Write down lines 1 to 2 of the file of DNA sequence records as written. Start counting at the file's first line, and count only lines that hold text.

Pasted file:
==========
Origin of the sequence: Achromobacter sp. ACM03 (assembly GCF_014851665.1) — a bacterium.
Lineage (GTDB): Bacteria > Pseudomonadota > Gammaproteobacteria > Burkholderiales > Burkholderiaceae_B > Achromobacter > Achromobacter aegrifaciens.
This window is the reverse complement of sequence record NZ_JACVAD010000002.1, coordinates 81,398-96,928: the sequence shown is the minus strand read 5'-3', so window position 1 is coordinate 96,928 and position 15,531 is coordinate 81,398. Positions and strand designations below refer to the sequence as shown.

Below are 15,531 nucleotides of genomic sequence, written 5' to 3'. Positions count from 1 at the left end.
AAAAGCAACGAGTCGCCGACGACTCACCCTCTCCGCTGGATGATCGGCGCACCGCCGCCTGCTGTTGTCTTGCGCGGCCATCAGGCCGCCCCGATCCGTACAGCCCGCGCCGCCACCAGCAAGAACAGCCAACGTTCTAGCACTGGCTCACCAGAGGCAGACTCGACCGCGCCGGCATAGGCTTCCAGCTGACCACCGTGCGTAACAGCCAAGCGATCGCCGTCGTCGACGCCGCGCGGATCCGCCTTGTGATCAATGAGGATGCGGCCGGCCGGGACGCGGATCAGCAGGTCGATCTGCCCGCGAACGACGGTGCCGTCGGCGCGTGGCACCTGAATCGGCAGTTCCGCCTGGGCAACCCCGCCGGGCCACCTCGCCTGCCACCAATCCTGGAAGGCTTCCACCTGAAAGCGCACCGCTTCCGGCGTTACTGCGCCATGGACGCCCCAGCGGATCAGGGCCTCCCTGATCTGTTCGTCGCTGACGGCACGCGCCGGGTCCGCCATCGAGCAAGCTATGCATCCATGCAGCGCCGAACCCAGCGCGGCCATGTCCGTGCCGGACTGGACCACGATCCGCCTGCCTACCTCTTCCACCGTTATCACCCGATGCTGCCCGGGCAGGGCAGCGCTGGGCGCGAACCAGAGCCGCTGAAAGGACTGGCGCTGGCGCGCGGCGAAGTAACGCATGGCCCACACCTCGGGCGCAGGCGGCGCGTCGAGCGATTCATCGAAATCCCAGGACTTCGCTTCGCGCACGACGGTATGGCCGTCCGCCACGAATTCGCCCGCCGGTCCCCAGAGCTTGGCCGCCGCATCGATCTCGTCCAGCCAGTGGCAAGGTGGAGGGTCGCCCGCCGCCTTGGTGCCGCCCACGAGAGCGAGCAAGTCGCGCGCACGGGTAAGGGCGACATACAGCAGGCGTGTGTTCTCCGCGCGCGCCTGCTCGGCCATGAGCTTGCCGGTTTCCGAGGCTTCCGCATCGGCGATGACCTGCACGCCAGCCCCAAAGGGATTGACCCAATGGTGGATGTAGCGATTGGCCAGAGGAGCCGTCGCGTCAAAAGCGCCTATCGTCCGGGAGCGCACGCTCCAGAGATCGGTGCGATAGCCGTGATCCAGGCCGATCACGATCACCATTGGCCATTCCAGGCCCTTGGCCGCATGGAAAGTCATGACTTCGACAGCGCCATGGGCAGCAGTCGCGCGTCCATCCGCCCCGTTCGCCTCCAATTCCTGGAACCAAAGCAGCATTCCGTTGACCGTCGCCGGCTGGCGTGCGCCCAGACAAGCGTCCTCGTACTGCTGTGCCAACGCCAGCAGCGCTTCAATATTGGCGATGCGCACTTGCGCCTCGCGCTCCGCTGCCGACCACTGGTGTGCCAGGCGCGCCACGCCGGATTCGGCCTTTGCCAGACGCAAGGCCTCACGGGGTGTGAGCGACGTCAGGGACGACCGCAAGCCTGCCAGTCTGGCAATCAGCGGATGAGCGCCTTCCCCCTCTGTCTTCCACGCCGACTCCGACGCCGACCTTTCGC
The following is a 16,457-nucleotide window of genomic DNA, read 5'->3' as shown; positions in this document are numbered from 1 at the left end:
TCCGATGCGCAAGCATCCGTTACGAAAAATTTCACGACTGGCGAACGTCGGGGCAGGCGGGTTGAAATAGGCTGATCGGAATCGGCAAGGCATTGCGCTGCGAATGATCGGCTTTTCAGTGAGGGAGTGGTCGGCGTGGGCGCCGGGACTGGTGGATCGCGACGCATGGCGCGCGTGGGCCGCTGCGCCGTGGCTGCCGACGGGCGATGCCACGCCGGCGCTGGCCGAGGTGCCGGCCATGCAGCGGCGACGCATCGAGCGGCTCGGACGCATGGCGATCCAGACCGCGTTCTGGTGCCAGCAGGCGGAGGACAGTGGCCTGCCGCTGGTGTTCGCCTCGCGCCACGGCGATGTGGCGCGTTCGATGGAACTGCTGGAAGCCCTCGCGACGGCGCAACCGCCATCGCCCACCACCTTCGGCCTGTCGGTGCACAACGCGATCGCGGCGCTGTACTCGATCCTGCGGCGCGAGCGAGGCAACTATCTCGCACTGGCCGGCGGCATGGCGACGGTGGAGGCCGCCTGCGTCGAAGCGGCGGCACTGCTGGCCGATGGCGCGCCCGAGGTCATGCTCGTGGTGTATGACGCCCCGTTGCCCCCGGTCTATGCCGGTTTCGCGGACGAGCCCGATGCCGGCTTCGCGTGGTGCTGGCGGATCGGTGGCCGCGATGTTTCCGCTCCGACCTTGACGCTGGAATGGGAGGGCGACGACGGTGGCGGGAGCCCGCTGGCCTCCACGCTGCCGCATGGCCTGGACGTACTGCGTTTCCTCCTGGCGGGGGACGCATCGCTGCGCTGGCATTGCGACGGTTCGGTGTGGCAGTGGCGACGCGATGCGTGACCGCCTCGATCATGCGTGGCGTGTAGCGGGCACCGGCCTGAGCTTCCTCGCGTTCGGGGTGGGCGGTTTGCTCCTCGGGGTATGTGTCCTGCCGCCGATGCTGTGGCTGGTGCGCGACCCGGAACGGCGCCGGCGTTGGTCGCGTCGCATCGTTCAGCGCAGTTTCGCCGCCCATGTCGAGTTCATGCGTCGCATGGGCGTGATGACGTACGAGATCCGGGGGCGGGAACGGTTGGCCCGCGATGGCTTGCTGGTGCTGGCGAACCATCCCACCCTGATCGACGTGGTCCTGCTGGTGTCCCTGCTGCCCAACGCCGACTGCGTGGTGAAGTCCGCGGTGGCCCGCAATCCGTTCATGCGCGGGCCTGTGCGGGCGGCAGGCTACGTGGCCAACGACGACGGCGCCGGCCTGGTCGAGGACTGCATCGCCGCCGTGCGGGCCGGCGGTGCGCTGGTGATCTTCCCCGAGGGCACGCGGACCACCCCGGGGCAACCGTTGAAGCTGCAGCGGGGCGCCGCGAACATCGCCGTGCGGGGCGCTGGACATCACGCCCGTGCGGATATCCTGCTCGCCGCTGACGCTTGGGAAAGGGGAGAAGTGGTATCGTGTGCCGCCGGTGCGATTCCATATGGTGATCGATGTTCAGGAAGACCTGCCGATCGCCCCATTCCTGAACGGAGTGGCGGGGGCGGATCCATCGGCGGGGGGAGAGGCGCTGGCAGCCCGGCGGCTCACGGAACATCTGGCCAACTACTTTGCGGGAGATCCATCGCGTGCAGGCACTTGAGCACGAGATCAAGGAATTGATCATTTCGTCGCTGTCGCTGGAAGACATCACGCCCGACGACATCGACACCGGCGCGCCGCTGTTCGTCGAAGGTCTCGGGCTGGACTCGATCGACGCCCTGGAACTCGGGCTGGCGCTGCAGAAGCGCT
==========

Origin of the sequence: Achromobacter sp. ACM03 (assembly GCF_014851665.1) — a bacterium.
Lineage (GTDB): Bacteria > Pseudomonadota > Gammaproteobacteria > Burkholderiales > Burkholderiaceae_B > Achromobacter > Achromobacter aegrifaciens.